When you imagine the American police officer of the future, what do you see? In the 1980s, one police officer saw “supercops” — a highly trained force of professionals who had the most high-tech toys at their disposal and almost never killed people.
James R. Metts wrote an article for the October 1985 issue of The Futurist magazine about these “supercops” of the future. The piece is part utopian fantasy (jetpacks!) and part dystopian nightmare (surveillance!), but it’s also a fascinating look into what some people thought cops would look like in the future—just two years before the original RoboCop would hit cinemas.
As an interesting sidenote, Metts spent 10 months in federal prison just a few years ago. He was the sheriff of Lexington County, South Carolina for over three decades, and despite being an anti-immigrant figure in the community, Metts took bribes from local businesses to keep undocumented workers out of his jail.
American cops of the early 21st century are arguably the most brutal police in the developed world. Unarmed black men are routinely killed by American police officers—sometimes in their own backyards. But back in 1985, Metts had different ideas about policing in the future.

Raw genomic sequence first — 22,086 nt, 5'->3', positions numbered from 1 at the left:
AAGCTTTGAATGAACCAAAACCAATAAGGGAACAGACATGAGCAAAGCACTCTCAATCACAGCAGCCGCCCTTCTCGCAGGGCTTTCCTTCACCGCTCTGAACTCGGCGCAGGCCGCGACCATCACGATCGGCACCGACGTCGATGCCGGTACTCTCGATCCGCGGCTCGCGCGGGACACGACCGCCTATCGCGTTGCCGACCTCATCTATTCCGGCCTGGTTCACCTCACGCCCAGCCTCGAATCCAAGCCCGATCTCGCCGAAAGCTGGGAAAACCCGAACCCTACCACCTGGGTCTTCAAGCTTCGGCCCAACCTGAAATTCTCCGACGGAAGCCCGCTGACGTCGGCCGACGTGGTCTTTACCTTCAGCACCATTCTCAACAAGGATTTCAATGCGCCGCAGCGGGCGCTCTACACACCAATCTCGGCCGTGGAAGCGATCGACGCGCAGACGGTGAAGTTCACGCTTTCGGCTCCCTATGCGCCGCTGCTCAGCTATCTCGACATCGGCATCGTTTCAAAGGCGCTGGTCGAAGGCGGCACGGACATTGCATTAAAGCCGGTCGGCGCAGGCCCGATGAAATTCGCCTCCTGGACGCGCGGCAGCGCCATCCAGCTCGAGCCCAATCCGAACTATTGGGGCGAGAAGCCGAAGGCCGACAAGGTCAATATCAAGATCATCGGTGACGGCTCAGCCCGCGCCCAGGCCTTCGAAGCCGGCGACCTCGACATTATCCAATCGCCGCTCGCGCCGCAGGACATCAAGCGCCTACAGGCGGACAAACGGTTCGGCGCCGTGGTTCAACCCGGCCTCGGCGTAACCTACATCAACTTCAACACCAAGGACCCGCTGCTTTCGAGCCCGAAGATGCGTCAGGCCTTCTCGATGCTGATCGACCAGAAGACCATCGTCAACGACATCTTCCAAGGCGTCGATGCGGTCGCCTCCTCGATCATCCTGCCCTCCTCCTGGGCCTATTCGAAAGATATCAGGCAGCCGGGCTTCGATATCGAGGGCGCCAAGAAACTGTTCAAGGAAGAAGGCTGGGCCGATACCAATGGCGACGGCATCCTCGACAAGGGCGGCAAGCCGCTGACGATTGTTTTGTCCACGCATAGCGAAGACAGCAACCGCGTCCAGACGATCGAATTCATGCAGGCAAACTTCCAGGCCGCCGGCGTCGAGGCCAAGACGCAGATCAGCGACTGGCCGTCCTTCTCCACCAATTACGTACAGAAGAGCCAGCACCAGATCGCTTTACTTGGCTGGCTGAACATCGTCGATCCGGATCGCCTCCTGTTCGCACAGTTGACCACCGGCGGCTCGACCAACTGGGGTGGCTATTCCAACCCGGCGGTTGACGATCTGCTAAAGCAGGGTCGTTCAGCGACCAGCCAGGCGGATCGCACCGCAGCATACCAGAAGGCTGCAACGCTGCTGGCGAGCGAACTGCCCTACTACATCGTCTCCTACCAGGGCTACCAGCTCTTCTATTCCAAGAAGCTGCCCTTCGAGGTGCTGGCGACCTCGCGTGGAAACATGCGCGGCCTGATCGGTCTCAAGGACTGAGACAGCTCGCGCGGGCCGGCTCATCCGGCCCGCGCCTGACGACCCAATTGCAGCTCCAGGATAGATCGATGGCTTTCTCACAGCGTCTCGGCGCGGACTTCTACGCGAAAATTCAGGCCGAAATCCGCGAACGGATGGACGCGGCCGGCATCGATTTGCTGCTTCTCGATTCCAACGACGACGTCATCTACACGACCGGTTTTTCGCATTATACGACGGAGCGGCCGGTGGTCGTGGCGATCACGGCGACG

From the beginning of his article in the October 1985 issue of The Futurist:
The police force that will emerge in the years ahead will be markedly different from today’s military-model structure. Future police officers will be extensively trained and qualified professionals. Well educated, certified in their trade, qualified in their job tasks, they will be tomorrow’s “supercops.”
Tomorrow’s professional cop will have to be educated and educatable. As a minimum requirement, a bachelor’s or master’s degree in the social sciences will be needed. A law degree may also be deemed necessary for police officers by the early twenty-first century. Recruitment will take place at the best college campuses. Tomorrow’s supercop will have to be bright, resourceful, and versatile.
From there the article predicts the rise of weapons like the taser and other nonlethal tactics that will save lives: